Gokwe is still awash with stories around the struggle for justice by slain MDC-T activist Moses Chokuda who was buried on Saturday, exactly two years and seven months after he was killed by four Zanu PF activists.
Reports indicate people around the community, including nurses at Gokwe District Hospital where Chokuda’s body was kept all this time, and the village headman, at one time encountered the late young man as his tormented spirit lingered around seeking justice and vengeance.
There is talk about how the late activist, now known around Gokwe as mukomana (the young man), tormented Edmore Gana and Abel Maphosa, two of the four men who killed him, until they turned to God for salvation.
Chief Misheck Njelele said Chokuda’s spirit had become notorious in the area and he was glad the matter had come to rest, hoping his subjects would not find themselves fighting avenging spirits.
Human rights organisation, Zimrights, has since printed T-shirts discouraging youths from being used as political tools to kill perceived enemies.
The message on the T-shirts reads: “Ngozi haiteveri akutuma, inotevera iwe, (Avenging spirits will not go after those who sent you, but after you who has been used).”
Headman Kally Mashizha told NewsDay avenging spirits were real and killing people was traditionally a no-go area. He said the battle waged by Chokuda, although long and painful, was necessary and would teach people in Gokwe the sanctity of human life.
“You don’t just kill a human being like that. Life has to be respected. And truly, the fight by Moses was painful, but necessary to teach our people a lesson. I hope they have learnt,” said Mashizha.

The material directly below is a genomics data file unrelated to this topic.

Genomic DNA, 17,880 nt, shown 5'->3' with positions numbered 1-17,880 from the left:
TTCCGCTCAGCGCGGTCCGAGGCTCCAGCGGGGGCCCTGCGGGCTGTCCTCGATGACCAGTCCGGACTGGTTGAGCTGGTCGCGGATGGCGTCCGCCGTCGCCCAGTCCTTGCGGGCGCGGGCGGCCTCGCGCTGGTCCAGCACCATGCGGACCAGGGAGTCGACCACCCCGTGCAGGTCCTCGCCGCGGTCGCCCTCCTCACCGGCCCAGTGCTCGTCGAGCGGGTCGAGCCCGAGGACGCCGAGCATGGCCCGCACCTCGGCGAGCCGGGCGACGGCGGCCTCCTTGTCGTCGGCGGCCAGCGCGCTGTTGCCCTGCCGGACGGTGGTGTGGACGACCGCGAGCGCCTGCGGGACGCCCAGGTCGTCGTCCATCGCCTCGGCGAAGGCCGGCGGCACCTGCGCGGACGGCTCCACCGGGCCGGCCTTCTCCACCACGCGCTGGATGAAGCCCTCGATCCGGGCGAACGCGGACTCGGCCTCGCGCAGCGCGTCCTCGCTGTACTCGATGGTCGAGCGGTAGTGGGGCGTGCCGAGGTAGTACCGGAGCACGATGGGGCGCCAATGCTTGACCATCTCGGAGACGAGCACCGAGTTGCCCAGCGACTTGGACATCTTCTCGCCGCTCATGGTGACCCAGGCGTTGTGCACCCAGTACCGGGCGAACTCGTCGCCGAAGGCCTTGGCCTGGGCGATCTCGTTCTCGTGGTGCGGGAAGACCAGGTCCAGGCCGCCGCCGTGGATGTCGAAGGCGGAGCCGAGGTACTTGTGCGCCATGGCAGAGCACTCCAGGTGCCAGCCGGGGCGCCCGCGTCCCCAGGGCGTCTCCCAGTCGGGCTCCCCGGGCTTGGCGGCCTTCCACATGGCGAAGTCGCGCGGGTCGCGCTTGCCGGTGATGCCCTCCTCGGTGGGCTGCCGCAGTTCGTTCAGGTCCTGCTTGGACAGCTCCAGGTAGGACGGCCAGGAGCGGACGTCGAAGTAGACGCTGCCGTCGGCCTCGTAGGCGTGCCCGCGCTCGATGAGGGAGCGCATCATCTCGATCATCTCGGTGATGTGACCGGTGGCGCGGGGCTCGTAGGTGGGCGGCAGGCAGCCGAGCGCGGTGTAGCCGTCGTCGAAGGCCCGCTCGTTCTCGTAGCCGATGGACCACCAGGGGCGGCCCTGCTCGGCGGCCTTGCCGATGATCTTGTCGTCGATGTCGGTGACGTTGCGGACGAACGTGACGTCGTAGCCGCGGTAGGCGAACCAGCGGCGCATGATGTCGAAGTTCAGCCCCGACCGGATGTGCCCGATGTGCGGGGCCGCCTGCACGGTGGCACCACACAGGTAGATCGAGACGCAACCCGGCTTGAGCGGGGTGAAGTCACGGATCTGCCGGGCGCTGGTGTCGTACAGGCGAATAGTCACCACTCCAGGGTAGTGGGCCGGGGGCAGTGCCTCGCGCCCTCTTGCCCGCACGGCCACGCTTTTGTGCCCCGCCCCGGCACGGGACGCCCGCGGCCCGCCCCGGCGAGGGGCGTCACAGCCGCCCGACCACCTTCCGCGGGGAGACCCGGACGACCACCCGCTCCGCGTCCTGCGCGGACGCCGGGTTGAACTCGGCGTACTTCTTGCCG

Councillor Obert Chinyama said a bad omen had befallen the people of Gokwe because of the murder of Chokuda and now that he was buried and his spirit appeased, a heavy burden had been lifted.
“People here in Ndlele ward 16, have rested after his spirit has been appeased. We even blamed his death for droughts. Everything bad which happened around here was blamed on the avenging spirit. Now we are resting.
We are happy that this matter which troubled the people of Gokwe has come to a closure,” he said.
He said he did not believe the dead can rise to torment the living since he was a Christian, but there was general belief in African culture that spirits of murdered people will seek justice.
“Even when there is nothing, the fear of an evil spirit haunting you can make you see things and your worst fears will manifest and become real,” Chinyama said.
Finance minister Tendai Biti also weighed in saying people need to respect the traditional ways of settling disputes. He said those who have killed people should seek reconciliation using the tried and tested traditional ways of appeasement.
The burial was made possible following negotiations facilitated by Chief Njelele who spent three days brokering a peace deal between the Machaya family, whose son and friends killed Chokuda, and the Chokudas.
MDC-T provincial spokesperson for Midlands North Abraham Mtshena said: “This is not only unique to this matter. If people continue to kill others they will suffer the consequences. It won’t end with Moses. Avenging spirits are real.”
The deceased’s father, Tavengwa, said his son had fought a lone battle and wanted justice for his family, especially after suffering a violent death at the hands of Farai Machaya and his colleagues.
Unconfirmed reports suggest the body of the slain Chokuda remained fresh two years and seven months after he was killed.
No body viewing was held before the corpse was finally buried.
No matter what happens now, Chokuda was feared by those who killed him and respected by a community tired of seeing the mighty and powerful, bullying them into submission.
Chief Njelele closed his speech at the graveside by pleading with the Chokudas not to send their son’s spirit after him if he had erred in any way during the long and protracted negotiations.